Over the past year, I've been trying to compile enough information for a book or at least an in-depth web site or article about smarter programming. Sadly, I find myself too often distracted by other things to give it the attention I believe the subject deserves. So, I'm instead going to assemble what I have written to date into sections that seem logical to me and present them here for your review and comments, if you desire. One thing to keep in mind: I am a programmer by profession, not a writer, so my prose is unlikely to be spectacular and is, in fact, likely to be cumbersome. Hopefully, I'll receive some constructive criticism that will help me to greatly improve the content here.
Before I go too far, I should probably provide my definition of smarter programming. As a rule, I do not mean to say anything about the basic algorithms used, nothing about eliminating those last few cycles from a tight sort routine. Instead, I am writing about the layout, structure and general sensibility of the source code itself, especially as relates to the codes readability, comprehensibility and maintainability. A large part of the software world is to add, remove and/or alter a function in an existing program or system. Smart programming makes those functions as easy as possible. My other rule, which is probably the most important of all the rules I follow is that rules are meant to be broken -- but only with forethought and a good reason.
One of the primary reasons I got started on this was the responses I received to a letter I [unintentionally] had published in Dr Dobbs Magazine a while back. It seems that many people are interested in improving the quality of their code. Since I most definitely enjoy complaining about the bad code I've been required (or attempted on my own) to maintain over the years, I thought collecting my thoughts and sharing them with anyone interested could be theraputic for myself, and may even prove beneficial to the software development/maintenance community.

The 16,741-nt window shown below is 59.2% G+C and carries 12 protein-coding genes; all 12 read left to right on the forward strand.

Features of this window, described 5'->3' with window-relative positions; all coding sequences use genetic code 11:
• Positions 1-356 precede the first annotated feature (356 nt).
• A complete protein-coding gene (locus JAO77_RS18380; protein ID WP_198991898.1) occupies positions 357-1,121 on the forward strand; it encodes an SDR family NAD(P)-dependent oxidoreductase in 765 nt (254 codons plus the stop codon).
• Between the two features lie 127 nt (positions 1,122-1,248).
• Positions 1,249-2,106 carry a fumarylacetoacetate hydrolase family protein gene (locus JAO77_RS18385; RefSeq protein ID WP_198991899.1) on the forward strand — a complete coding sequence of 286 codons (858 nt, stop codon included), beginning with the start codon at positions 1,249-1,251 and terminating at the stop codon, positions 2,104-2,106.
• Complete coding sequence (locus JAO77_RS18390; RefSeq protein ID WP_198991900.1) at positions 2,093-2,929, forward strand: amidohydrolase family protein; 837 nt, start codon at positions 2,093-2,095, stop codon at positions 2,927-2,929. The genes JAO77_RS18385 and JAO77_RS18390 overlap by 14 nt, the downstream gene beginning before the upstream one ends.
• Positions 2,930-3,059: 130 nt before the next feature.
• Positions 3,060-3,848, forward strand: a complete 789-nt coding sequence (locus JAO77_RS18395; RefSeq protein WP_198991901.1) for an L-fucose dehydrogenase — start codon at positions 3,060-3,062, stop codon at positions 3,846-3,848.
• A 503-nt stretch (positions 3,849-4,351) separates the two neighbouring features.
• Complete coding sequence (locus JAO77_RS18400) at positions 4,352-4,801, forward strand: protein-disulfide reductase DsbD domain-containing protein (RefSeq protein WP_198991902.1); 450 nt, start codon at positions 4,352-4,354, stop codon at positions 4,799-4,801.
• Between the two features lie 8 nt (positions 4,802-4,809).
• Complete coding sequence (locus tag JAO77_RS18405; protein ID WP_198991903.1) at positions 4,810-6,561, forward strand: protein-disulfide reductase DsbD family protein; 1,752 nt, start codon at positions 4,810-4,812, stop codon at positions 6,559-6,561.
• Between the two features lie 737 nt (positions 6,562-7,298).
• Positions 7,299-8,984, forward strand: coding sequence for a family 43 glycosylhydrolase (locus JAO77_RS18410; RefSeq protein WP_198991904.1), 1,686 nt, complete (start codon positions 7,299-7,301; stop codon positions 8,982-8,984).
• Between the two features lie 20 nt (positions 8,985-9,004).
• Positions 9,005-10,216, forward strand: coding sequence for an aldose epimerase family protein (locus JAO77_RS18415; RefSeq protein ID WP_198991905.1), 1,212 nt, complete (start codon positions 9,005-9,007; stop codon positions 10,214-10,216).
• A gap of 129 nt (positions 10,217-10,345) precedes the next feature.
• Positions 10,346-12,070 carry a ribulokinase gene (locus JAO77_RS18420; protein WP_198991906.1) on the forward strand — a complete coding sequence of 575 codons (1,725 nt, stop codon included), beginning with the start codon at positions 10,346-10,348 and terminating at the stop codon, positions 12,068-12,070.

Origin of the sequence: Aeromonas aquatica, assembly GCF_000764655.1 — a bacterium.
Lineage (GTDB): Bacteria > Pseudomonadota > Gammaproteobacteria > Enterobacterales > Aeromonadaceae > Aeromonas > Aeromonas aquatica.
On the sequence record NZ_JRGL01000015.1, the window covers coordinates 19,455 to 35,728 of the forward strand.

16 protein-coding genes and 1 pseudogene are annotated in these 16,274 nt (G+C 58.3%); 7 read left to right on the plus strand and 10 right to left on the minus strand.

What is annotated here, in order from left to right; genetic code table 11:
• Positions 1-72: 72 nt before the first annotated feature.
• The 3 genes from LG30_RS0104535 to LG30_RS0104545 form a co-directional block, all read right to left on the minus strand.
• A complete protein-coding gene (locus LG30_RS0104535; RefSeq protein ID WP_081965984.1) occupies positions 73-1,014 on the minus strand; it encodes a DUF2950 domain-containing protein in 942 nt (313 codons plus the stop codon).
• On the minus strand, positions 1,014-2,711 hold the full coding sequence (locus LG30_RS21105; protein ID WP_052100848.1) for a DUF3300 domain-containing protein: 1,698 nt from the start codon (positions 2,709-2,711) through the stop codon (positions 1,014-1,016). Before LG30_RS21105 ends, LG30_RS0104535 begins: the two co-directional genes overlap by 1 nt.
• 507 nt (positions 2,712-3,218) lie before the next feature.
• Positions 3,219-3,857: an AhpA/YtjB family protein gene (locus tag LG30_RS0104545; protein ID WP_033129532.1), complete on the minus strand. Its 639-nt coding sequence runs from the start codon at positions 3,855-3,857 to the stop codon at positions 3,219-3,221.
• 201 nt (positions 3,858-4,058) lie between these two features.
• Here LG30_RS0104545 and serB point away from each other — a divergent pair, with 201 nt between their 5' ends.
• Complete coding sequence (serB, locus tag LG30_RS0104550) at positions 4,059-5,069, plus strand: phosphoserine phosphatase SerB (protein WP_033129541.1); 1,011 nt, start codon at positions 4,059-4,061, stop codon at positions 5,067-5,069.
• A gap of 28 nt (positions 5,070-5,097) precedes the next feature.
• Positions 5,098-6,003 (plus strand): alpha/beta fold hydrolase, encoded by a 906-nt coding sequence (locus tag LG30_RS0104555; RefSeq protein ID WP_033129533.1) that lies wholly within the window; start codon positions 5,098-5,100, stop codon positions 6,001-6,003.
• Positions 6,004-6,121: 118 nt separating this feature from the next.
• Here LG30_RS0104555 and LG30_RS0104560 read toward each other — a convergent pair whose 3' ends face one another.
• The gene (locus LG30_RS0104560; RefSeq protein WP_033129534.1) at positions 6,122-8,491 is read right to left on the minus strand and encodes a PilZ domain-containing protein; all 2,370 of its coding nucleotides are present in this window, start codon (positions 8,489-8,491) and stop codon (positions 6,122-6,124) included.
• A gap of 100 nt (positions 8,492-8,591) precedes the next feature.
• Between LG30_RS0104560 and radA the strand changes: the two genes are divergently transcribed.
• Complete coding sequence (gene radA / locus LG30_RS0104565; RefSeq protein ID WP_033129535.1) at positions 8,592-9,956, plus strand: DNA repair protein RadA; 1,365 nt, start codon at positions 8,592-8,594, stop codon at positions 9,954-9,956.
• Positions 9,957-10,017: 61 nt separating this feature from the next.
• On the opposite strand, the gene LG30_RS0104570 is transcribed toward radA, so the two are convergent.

My personal focus is primarily on the C programming language. Similar and derivative languages should be able to use many of the ideas with little or no modification. As your language of choice varies more and more from C, you may find yourself needing to interpret, adjust, add and delete concepts that I present. One of my purposes in sharing this online is to get feedback about how these ideas may be applied to other languages. I'm also interested in feedback that may offer additional ideas that might be incorporated into this set as well as refinements to any ideas already presented here. Oh, and examples of horrible source code are always welcome, but please, no one send me a copy of any linux (or other open source project) sources; I've already seen them and found too many examples to use.
Step one is here now... everything I've written, possibly hectic, disorganized and probably more than a little rambling is available in a single large HTML page here. I'll be adding an email address in January 2005 and possibly a moderated mailing/discussion list (or more, if appropriate) for the ideas here. Please hold (and consider) your comments until those outlets are available. Thanks and enjoy!
-- Steve Valliere, December 14, 2004
NEW! - Oct 20, 2007 - I've got myself a blog. So far, I tend to post in bursts, several in a day or several days in a row, then a week or three of silence. I've got to build the proper habits, and I'm trying. Initially, most of my topics will be things that frustrate, upset or otherwise irritate me during the day. Recent posts have been about software licensing, written English, and content. The place is called Stuck in a Vent partly because I'm venting my anger and partly in honor of a crazy old song from the Total Control basement. In upcoming entries, I expect to whine about drivers, selfish people, and programming standards, among other things. Please visit!